In the days following your procedure, you may have some difficulty with controlling bowel movements and passing gas. Fortunately, there are a few things you can do at home to help with this. For one, make sure you move your bowels right when you feel the urge to do so. Do not sit on the toilet for long periods of time, and don’t strain during bowel movements. To avoid constipation and straining, eat lots of fiber, stay hydrated, and exercise. Additionally, you should avoid heavy lifting for two or three weeks.

While serious complications are rare with this procedure, there are a few signs to look out for after your hemorrhoid banding. These include any signs of infection (like fever or chills), passing a lot of blood, having uncontrollable pain, having trouble urinating, and developing an aching feeling between the rectum and genitals. Call your doctor if any of these symptoms develop.

Our experienced team at GHP has years of experience performing hemorrhoid banding. We can help establish the best plan of care for your situation. Contact any of our office locations to learn about the options we offer and schedule an appointment today.

Breath Testing

Breath testing is a noninvasive method doctors can use to diagnose gastrointestinal conditions. Here’s what you need to know about breath testing. 

Breath Testing 

Breath testing gives doctors a noninvasive way to diagnose several conditions. They can analyze your breath to detect amounts of particular gases, making diagnosis quick and simple. Typically, there are a few pre-testing steps you will need to follow, including consuming particular liquids and avoiding certain activities before or during breath testing. The specifics for each type of breath testing are discussed in the following sections. 

Bacterial Overgrowth Breath Test

This test is used to figure out if there is too much bacteria growth in the small intestine. This sort of overgrowth can prevent your body from absorbing nutrients properly. In the day prior to this test, you will need to limit your consumption of slow-digesting foods like beans and pasta. You will also need to fast for 12 hours before testing, and should not sleep, smoke, or exercise vigorously directly before or during the test. Additionally, you should avoid chewing gum, having mints, using mouthwash, or brushing your teeth the morning of. Stop using probiotics for the two weeks leading up to testing as well. You need to reschedule the testing if you have been taking antibiotics within 48 hours. Finally, you may consume water up until the time of testing, but you can’t eat or drink during the test. 

During Bacterial Overgrowth Breath testing, you will first breathe into a small machine. Then, you’ll consume a lactulose solution (this may cause abdominal pain or diarrhea for some people). 90 minutes later, you will breathe into the machine again. Last, you will wait an additional 30 minutes and breathe into the small machine. 

Fructose Breath Test

Fructose testing helps determine whether you may have trouble absorbing fructose. Symptoms like gas, bloating, diarrhea, and cramping can be a sign of fructose malabsorption. Fructose is a sugar that is in many plants you may consume, like onions, artichokes, and pears.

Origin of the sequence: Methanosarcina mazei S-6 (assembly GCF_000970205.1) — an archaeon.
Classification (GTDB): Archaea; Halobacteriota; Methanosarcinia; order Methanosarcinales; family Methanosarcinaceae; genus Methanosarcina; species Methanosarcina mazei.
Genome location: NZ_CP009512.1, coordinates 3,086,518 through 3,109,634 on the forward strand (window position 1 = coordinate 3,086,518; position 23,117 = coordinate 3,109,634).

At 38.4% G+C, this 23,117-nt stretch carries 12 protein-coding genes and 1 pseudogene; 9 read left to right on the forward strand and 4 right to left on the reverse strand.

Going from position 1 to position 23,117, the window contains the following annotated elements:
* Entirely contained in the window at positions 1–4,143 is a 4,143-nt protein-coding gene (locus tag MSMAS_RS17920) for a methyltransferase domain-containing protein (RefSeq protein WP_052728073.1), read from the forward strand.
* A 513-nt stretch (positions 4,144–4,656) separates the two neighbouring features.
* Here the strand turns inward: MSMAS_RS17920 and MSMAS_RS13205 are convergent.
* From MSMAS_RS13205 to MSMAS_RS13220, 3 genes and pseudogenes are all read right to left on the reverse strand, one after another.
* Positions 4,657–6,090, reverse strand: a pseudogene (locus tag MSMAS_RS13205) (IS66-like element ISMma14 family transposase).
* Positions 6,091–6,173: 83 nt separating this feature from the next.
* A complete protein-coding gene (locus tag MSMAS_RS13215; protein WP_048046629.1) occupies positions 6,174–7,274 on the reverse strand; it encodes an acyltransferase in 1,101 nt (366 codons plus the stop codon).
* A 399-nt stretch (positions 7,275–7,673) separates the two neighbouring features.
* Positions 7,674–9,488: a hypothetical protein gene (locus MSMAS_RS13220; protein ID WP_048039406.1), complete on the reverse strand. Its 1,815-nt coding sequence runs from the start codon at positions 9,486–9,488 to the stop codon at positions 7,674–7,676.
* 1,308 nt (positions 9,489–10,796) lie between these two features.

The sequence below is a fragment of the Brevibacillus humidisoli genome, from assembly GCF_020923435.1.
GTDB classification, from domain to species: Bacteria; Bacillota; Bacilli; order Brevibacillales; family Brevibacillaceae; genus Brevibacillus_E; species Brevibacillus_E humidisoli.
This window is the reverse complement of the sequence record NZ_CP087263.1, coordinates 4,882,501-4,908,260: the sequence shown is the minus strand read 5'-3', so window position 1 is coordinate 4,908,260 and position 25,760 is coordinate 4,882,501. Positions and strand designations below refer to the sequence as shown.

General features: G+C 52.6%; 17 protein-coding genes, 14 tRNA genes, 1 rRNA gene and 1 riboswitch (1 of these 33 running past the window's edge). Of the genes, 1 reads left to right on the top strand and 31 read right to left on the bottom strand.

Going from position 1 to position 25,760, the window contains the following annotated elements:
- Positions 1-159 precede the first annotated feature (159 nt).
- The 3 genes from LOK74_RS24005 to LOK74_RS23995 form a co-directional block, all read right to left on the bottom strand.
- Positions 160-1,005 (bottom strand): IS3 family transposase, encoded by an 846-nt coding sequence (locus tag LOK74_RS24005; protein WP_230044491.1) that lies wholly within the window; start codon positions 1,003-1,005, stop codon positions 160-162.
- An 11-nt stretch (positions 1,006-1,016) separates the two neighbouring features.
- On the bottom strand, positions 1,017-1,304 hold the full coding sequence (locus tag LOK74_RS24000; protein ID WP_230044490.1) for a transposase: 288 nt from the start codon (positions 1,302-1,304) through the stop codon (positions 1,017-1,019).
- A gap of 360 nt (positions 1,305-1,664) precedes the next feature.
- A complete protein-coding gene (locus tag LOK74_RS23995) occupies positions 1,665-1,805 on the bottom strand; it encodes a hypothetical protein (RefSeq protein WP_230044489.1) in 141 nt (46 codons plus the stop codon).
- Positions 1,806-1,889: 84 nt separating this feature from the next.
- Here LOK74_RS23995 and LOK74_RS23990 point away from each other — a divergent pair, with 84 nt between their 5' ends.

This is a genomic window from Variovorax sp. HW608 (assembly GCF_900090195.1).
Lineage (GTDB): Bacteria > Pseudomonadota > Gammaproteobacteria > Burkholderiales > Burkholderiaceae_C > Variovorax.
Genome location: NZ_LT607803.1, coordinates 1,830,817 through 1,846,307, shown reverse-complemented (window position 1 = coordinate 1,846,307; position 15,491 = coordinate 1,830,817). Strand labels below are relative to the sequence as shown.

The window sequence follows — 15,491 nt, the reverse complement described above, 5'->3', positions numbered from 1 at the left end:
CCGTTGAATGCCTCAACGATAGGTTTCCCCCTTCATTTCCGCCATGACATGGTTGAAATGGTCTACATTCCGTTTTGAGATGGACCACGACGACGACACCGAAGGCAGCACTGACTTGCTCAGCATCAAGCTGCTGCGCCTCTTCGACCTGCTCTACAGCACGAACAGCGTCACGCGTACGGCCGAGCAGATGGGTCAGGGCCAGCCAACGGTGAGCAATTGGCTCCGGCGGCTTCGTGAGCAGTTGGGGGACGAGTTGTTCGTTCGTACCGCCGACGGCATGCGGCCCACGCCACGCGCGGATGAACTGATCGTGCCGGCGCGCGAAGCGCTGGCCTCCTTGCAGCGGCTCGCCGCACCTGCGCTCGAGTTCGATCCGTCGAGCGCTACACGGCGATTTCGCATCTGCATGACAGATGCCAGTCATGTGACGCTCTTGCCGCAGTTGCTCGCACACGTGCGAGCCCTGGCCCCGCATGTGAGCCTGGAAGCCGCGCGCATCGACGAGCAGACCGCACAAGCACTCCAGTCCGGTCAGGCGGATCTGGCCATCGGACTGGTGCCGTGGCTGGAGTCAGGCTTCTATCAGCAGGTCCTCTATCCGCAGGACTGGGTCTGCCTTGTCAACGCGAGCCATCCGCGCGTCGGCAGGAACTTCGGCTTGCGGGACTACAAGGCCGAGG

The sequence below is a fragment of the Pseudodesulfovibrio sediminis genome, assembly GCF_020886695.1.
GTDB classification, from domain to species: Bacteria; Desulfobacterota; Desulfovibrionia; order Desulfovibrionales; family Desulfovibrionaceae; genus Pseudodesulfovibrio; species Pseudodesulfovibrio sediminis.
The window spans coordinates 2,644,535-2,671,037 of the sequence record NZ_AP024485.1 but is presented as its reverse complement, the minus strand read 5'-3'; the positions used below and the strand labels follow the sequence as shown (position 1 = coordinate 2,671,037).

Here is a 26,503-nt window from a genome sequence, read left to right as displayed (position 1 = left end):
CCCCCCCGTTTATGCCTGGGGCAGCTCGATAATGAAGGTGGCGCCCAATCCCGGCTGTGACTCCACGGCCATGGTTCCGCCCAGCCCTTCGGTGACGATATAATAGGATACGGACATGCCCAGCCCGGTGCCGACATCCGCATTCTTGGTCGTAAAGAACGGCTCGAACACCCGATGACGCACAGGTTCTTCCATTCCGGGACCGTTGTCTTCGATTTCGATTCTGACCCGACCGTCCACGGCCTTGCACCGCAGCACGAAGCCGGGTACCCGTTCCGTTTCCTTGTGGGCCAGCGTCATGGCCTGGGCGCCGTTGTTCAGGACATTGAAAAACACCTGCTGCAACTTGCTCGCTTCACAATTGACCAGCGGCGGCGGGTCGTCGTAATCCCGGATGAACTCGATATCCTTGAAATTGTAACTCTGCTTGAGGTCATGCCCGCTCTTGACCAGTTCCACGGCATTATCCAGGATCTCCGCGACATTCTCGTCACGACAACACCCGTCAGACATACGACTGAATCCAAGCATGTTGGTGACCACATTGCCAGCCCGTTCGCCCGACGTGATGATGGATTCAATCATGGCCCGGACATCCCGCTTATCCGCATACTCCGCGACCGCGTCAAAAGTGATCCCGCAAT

Preparation for this test is similar to the aforementioned testing. The day before the test, you need to limit consumption of slow-digesting foods. Stop taking medications leading up to the test. You must fast for 12 hours before testing, and shouldn’t smoke, sleep, or exercise vigorously right before or during testing. Also, you should not chew gum, use mouthwash, brush your teeth, or have mints the morning of testing. You may consume water up until the time of testing, but you can’t eat or drink during the test. Finally, you should let your doctor know if you have taken antibiotics recently or if you have been having diarrhea. 

Three hours prior to the testing, you will need to consume 12oz of Coca-Cola. When you arrive for the test, you will breathe into a machine that will measure for hydrogen gas. You will breathe into the machine in 30 minute intervals for three hours. 

Pylori Breath Test

H. Pylori breath testing helps doctors detect the presence of H. Pylori bacteria in your stomach or small intestine. This bacteria can cause diseases and increase your risk of gastric cancer. Two common conditions associated with the bacteria are gastritis and gastric ulcers. 

To prepare for H. Pylori breath testing, you should stop taking proton pump inhibitors like Prilosec OTC or Nexium. These can lead to false readings. You will also need to stop taking antibiotics two weeks before testing. Additionally, you should stop taking Sucralfate, Pepto-Bismol, and Carafate. Finally, you will need to fast for the hour leading up to the test. 

During testing, you will first give a breath sample. Then, you will drink a Pranactin-Citric solution and give another breath sample 15 minutes later. 

Lactose Breath Test

Lactose breath testing helps diagnose lactose intolerance. This intolerance prevents you from being able to digest lactose (a sugar found in milk) properly. Common symptoms of this intolerance are bloating, gas, cramping, and diarrhea after consuming dairy products. 

Preparation for this testing is similar to preparing for a Bacterial Overgrowth or Fructose test. The day before testing, you will need to limit consumption of slow-digesting foods like beans and pasta. You also need to fast for 12 hours before testing, and should not sleep, smoke, or exercise vigorously directly before or during the test. Additionally, you should avoid chewing gum, having mints, using mouthwash, or brushing your teeth the morning of. You will need to be off of any antibiotics for two weeks before testing. You may consume water up until the time of testing, but you can’t eat or drink during the test. Tell your doctor if you have had any recent diarrhea, as this can affect testing.